What could change on May 5th as voters in Derby head to the polls?

Voters in Derby head to the polls on Thursday.

Who should empty the bins? Who will find my child a school place? Do I trust the council to spend my council tax wisely? 

All questions facing voters as they go to the polls in Derby this coming Thursday. 

The smaller parties have strong representation on the city council but the election contest here is traditionally a straight fight between Conservatives and Labour for overall control. 

At the moment the Conservatives have the edge, in a minority administration. 

But could that all change on May 5th? 

A third of council seats are up for grabs - one in each of the 17 wards.  

Politicians are keen to focus on local issues such as the multi-million pound Becketwell development centred around Macklin Street. 

The area has been derelict and uncared for for years - it's now a building site laying out grand plans for the future. 

The Conservatives have pushed through with this project hoping that new apartments restaurants and an entertainment venue will bring much needed footfall. 

Labour were keen for the long saga of the future of the empty Assembly rooms to be settled but that issue lost momentum when their party lost political control - they are focussing in 2022 on a promise to shake up the buses - by bringing the services under local council control to widen the number of routes and destinations.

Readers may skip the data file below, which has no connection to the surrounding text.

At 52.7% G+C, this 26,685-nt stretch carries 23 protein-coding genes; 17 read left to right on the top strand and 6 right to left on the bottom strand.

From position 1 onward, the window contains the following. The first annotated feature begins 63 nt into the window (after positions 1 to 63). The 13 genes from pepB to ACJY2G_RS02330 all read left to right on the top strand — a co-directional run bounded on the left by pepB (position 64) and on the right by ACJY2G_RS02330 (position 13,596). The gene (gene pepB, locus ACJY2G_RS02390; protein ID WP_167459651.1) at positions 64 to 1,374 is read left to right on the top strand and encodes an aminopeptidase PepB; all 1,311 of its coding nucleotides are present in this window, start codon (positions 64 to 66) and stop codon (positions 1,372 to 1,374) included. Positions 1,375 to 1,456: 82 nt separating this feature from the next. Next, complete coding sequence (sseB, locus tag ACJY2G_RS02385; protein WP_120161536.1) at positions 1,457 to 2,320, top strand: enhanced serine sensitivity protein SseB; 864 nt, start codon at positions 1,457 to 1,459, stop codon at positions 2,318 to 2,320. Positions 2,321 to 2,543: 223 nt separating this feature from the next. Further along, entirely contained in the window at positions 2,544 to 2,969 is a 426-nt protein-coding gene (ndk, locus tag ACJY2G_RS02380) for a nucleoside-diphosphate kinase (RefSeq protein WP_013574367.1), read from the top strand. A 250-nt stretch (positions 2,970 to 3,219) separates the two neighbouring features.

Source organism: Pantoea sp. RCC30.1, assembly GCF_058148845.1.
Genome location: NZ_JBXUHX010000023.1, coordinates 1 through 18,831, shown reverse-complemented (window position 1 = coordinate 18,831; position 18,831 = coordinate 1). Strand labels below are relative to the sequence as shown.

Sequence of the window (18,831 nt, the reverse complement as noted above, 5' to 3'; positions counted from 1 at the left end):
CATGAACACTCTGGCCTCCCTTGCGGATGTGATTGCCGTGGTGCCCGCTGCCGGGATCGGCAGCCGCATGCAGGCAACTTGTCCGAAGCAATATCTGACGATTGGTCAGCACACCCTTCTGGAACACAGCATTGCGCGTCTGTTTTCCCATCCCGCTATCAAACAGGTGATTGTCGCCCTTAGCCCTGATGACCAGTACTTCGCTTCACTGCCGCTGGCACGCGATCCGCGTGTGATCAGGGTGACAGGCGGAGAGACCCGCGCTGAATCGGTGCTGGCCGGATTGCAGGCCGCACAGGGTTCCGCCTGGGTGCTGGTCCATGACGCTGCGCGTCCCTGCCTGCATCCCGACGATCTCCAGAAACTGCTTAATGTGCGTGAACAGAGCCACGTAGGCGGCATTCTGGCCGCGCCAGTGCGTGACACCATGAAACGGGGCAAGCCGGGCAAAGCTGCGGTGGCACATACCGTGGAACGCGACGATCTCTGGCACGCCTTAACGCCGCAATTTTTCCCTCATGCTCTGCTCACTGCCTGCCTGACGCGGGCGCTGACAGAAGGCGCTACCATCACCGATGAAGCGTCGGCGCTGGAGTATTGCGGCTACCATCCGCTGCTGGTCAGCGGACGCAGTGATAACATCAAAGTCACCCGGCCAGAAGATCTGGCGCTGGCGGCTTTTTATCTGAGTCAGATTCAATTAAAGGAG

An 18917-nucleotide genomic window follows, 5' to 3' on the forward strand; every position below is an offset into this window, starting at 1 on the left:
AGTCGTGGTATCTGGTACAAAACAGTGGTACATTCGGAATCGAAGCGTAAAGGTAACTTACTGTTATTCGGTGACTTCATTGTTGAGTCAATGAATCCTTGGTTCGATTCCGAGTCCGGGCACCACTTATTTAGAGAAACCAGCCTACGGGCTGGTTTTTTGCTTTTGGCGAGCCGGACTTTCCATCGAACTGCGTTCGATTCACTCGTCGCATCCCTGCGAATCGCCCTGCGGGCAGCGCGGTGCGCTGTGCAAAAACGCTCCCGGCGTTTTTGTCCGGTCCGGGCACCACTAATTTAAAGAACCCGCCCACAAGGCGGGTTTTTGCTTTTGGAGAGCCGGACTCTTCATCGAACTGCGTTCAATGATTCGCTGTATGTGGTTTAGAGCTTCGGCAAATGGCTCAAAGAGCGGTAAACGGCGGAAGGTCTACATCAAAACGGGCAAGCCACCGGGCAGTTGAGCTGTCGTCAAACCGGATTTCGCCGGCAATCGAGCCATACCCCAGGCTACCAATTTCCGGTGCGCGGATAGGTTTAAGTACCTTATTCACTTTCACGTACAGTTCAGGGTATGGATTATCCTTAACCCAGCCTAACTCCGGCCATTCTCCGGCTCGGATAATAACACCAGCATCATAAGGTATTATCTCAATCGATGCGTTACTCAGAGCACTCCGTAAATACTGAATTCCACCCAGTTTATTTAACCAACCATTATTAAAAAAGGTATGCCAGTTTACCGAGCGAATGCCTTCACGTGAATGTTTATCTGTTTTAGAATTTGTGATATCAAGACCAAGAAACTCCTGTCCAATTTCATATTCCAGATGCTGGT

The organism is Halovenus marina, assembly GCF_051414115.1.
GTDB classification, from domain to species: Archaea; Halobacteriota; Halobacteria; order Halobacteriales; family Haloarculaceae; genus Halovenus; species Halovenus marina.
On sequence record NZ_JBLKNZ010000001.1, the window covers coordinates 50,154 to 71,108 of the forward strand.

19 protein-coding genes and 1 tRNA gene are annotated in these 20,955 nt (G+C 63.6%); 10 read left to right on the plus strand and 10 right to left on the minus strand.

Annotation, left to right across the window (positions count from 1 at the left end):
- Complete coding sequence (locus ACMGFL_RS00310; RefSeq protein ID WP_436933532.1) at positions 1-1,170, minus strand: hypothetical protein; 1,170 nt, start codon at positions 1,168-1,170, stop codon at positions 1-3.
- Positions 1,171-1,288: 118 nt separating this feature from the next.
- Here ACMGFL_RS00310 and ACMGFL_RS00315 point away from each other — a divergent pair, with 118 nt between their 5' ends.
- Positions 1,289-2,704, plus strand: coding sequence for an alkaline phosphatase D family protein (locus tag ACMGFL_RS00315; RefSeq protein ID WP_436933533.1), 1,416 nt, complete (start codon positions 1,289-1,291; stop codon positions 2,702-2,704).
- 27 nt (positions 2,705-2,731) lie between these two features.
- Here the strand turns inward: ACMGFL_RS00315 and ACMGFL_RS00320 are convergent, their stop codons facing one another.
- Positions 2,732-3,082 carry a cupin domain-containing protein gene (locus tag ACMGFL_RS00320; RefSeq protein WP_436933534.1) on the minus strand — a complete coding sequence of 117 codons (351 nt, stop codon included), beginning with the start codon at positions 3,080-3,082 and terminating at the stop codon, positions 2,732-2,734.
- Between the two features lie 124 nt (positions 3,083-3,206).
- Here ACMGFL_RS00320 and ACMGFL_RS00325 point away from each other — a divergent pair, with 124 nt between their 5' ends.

The Liberal Democrats are looking to solve some outstanding planning issues.

In Littleover three footbridges across Hell Brook are incomplete because of a development row - a row they say could be settled easily if they get into power. 

Reform currently has six council seats - they are hoping for more this time round with their alternative offer of what they describe as common sense issues. They say lower taxes would be a good start. 

The Green Party is fighting in nine wards and is keen to flag up the controversy of the A38 widening at Markeaton. 

The party says it would destroy precious trees and would simply lead to more people driving through the city - rather than to the city. 

But of course the backdrop to the elections is not just what's happening in Derby - voters could decide where to place their cross on the ballot paper as a result of concerns about far more - the cost of living , the efforts to help those suffering in Ukraine and quite possibly the scandal at national level over partygate

Turnout is never high in local elections - but as ever every vote counts!

Which parties are standing on May 5th in Derby:

  • Conservative

  • Labour

  • Green

  • Liberal Democrat

  • Reform

  • English Democrats